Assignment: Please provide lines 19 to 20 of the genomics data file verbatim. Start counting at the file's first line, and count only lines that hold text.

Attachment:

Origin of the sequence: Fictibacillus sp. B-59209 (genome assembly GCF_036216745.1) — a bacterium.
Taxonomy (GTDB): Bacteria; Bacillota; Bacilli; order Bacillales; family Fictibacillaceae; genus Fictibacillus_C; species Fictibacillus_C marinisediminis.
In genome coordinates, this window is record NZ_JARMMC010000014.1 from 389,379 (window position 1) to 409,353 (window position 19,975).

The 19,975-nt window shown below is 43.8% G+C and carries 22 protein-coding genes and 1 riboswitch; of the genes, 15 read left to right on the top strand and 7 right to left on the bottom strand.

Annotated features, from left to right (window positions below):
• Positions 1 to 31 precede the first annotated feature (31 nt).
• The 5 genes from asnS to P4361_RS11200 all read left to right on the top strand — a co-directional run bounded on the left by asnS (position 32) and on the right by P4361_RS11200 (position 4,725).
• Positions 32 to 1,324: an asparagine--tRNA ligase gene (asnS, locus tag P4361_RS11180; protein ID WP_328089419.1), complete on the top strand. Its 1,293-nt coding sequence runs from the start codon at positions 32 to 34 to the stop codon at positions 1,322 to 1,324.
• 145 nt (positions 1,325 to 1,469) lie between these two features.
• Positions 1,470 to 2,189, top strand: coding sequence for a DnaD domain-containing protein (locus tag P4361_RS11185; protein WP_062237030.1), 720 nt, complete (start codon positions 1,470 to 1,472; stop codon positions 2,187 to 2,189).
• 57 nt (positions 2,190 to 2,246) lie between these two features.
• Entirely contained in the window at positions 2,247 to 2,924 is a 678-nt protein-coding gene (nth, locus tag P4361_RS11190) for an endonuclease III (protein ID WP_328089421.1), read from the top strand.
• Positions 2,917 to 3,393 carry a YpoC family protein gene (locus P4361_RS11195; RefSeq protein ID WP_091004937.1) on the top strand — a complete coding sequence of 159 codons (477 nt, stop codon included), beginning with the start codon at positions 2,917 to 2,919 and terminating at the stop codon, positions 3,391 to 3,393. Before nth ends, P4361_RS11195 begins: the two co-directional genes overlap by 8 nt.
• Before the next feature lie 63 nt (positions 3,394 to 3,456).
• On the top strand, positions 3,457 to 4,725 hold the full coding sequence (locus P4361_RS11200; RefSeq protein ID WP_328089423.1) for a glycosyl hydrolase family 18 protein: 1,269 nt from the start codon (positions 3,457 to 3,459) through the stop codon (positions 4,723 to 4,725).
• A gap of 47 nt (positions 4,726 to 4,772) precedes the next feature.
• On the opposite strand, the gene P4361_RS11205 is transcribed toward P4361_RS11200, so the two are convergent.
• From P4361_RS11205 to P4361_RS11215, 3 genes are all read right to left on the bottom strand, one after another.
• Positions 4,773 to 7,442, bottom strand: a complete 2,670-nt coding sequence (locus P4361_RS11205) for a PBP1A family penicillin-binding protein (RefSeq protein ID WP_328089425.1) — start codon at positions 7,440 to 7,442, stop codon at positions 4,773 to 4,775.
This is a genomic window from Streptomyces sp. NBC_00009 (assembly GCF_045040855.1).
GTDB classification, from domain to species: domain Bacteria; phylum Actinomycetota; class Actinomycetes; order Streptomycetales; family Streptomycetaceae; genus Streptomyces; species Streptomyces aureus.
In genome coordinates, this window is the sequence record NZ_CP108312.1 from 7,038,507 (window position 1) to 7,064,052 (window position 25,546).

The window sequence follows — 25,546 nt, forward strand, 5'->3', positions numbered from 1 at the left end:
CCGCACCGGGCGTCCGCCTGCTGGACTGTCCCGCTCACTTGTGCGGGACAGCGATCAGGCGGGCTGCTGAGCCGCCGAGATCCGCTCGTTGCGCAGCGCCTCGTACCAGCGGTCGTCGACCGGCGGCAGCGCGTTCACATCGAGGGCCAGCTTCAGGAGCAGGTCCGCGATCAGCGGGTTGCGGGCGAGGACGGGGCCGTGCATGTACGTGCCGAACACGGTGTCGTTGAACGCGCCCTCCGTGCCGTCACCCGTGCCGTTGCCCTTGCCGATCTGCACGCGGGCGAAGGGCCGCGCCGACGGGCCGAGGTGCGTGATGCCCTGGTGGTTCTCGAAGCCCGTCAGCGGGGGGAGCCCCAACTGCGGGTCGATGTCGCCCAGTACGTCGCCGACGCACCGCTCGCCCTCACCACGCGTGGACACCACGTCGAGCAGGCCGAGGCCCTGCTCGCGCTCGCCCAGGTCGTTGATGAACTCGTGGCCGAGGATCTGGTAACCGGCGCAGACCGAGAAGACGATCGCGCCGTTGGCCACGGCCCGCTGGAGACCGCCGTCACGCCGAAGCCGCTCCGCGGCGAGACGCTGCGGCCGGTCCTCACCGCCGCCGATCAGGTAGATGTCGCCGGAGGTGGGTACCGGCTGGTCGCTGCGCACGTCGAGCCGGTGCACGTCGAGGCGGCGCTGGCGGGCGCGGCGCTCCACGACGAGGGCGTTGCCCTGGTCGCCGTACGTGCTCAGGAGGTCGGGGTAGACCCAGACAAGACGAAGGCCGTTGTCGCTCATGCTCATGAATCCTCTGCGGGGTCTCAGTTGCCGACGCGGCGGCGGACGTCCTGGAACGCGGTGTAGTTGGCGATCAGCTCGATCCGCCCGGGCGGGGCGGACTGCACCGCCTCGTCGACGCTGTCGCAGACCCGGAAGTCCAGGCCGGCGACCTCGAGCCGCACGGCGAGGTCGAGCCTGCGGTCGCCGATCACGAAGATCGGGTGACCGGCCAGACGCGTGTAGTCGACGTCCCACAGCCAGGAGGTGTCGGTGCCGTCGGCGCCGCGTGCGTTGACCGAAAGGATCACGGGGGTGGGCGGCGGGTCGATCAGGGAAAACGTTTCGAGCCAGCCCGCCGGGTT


• Positions 4,773 to 7,442, bottom strand: a complete 2,670-nt coding sequence (locus P4361_RS11205) for a PBP1A family penicillin-binding protein (RefSeq protein ID WP_328089425.1) — start codon at positions 7,440 to 7,442, stop codon at positions 4,773 to 4,775.
This is a genomic window from Streptomyces sp. NBC_00009 (assembly GCF_045040855.1).